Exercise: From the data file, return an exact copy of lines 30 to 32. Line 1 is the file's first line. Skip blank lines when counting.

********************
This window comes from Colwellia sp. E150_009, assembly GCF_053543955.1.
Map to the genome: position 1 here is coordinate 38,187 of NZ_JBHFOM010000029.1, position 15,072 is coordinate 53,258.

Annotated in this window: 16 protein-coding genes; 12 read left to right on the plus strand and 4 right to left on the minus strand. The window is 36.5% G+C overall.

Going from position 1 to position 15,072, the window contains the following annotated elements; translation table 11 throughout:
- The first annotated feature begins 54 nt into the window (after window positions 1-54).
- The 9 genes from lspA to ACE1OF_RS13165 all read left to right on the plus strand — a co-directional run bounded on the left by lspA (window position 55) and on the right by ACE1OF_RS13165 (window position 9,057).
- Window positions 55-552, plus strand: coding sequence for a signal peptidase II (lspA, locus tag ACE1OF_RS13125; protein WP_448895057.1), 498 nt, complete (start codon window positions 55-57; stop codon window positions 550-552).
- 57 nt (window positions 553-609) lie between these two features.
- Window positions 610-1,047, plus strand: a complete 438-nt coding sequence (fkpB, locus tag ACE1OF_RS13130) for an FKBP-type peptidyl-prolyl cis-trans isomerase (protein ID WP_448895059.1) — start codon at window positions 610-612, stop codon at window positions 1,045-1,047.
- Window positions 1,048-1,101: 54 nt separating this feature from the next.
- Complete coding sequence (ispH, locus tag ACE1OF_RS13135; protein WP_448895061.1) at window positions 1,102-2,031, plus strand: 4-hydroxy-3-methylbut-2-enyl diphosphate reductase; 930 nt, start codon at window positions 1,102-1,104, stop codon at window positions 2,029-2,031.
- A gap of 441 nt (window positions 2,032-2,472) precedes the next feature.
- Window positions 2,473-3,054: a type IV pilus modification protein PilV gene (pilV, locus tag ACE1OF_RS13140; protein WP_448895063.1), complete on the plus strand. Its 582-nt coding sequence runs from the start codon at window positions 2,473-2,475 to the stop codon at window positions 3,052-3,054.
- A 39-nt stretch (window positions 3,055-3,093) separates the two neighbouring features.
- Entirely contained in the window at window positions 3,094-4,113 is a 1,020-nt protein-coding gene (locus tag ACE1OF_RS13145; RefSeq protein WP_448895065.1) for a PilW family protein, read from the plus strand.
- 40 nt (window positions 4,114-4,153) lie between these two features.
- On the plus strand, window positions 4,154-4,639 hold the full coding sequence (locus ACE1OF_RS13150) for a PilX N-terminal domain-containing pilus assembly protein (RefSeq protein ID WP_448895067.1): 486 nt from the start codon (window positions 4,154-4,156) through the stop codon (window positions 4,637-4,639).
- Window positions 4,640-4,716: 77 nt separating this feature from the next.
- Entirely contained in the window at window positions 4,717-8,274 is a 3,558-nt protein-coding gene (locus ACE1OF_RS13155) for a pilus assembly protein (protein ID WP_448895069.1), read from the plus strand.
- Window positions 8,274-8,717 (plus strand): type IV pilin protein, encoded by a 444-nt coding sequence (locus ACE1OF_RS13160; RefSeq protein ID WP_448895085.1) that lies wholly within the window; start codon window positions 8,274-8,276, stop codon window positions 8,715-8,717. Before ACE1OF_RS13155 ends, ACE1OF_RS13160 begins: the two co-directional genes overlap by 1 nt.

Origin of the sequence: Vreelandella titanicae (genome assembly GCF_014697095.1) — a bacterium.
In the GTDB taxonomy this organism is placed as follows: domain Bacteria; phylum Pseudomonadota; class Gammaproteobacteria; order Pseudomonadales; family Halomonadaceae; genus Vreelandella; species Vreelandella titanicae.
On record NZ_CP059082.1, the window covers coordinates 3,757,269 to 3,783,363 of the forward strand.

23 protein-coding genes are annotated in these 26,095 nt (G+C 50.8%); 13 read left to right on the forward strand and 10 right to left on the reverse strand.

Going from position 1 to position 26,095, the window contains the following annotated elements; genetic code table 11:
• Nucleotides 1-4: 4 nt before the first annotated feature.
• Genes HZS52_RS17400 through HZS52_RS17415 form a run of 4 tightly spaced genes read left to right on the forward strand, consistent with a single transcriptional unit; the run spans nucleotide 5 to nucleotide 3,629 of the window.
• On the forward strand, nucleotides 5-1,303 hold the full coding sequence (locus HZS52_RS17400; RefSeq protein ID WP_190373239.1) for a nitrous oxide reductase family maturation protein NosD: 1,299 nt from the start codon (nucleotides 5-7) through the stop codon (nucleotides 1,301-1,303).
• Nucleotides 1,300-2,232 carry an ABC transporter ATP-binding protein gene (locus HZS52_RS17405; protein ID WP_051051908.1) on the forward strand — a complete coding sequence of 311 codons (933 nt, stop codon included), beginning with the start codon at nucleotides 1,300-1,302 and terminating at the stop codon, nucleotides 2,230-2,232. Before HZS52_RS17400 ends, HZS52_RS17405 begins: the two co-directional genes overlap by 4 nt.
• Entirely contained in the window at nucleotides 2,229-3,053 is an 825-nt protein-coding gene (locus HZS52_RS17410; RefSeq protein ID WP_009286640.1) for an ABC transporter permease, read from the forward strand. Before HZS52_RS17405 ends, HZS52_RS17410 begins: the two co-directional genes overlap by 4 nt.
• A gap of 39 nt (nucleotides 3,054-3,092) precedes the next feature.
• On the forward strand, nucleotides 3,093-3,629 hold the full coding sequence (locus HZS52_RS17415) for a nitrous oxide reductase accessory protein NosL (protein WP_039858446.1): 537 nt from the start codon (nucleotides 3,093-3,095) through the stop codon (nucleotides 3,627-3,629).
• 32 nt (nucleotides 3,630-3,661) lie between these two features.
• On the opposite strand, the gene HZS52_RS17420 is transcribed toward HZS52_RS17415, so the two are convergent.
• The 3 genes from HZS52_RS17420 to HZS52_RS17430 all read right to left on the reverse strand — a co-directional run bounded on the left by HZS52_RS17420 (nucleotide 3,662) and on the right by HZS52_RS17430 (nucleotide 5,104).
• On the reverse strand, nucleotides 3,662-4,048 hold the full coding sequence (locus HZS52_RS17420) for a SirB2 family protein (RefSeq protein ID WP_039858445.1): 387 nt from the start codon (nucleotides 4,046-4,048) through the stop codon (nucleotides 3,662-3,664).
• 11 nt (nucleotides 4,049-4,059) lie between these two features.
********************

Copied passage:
• Entirely contained in the window at nucleotides 2,229-3,053 is an 825-nt protein-coding gene (locus HZS52_RS17410; RefSeq protein ID WP_009286640.1) for an ABC transporter permease, read from the forward strand. Before HZS52_RS17405 ends, HZS52_RS17410 begins: the two co-directional genes overlap by 4 nt.
• A gap of 39 nt (nucleotides 3,054-3,092) precedes the next feature.
• On the forward strand, nucleotides 3,093-3,629 hold the full coding sequence (locus HZS52_RS17415) for a nitrous oxide reductase accessory protein NosL (protein WP_039858446.1): 537 nt from the start codon (nucleotides 3,093-3,095) through the stop codon (nucleotides 3,627-3,629).